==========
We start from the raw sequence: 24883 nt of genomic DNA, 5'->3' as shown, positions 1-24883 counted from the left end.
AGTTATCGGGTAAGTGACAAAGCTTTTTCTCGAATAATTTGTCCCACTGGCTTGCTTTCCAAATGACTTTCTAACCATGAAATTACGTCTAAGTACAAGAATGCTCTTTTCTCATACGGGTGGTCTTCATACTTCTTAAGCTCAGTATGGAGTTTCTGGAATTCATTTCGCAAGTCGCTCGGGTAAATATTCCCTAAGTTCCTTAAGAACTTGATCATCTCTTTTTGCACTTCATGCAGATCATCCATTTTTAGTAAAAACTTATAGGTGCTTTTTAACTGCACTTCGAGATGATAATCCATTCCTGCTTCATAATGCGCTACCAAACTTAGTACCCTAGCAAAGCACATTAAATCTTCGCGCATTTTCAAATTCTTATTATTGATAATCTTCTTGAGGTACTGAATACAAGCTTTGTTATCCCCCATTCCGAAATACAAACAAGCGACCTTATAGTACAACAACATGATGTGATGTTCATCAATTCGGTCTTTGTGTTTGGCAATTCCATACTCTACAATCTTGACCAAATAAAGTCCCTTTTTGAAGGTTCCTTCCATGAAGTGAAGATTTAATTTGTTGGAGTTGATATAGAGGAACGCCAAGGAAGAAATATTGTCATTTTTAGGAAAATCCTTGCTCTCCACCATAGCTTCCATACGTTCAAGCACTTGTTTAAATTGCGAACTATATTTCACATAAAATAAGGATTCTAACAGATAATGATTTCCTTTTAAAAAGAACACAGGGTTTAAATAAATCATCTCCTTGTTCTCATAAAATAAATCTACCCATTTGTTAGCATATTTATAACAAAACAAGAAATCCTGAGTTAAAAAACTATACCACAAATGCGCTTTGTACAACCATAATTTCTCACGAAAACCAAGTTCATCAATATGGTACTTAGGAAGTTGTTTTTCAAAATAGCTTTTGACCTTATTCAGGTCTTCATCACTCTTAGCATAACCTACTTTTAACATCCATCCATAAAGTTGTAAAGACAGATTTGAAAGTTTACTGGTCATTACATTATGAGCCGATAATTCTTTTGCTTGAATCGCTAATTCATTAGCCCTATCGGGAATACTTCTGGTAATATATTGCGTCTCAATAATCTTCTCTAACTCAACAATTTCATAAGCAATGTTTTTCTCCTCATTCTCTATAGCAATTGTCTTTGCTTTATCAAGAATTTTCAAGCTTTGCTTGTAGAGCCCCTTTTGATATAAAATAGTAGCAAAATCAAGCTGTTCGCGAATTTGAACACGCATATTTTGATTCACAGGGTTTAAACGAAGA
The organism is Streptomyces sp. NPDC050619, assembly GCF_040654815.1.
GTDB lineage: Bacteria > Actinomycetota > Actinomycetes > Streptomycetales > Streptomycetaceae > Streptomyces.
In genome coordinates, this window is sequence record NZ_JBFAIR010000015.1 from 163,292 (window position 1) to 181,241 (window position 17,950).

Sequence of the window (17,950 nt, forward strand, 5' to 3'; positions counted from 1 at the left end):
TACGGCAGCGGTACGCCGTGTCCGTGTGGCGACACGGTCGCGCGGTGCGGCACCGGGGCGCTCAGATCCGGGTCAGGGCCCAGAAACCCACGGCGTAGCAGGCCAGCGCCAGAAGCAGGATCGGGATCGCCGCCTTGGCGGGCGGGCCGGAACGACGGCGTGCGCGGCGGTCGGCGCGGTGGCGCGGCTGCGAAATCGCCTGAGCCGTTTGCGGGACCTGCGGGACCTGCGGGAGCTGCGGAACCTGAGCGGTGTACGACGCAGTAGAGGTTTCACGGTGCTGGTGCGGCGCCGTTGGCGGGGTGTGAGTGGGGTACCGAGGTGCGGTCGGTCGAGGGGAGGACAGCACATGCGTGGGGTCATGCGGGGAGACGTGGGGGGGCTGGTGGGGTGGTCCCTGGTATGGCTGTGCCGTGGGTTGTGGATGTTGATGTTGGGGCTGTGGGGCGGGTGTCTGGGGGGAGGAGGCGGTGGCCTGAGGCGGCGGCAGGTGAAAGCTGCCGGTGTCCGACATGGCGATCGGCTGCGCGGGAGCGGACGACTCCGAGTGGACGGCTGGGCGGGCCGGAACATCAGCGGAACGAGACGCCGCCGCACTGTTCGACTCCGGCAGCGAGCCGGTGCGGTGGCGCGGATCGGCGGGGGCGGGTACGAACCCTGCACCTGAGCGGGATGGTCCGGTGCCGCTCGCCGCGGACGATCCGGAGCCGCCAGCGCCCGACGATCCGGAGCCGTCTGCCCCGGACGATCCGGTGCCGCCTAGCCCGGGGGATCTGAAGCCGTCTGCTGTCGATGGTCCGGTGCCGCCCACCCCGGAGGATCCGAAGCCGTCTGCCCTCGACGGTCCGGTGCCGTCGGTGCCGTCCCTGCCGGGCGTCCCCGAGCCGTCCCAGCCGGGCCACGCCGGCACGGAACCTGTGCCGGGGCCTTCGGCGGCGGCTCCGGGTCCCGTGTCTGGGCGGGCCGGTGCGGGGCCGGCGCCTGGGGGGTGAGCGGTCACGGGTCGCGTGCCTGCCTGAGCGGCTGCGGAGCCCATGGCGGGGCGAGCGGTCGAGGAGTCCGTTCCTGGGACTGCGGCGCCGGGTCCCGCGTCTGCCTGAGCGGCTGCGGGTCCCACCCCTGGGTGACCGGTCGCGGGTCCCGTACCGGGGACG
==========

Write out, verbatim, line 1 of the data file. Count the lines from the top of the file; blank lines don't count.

We start from the raw sequence: 24883 nt of genomic DNA, 5'->3' as shown, positions 1-24883 counted from the left end.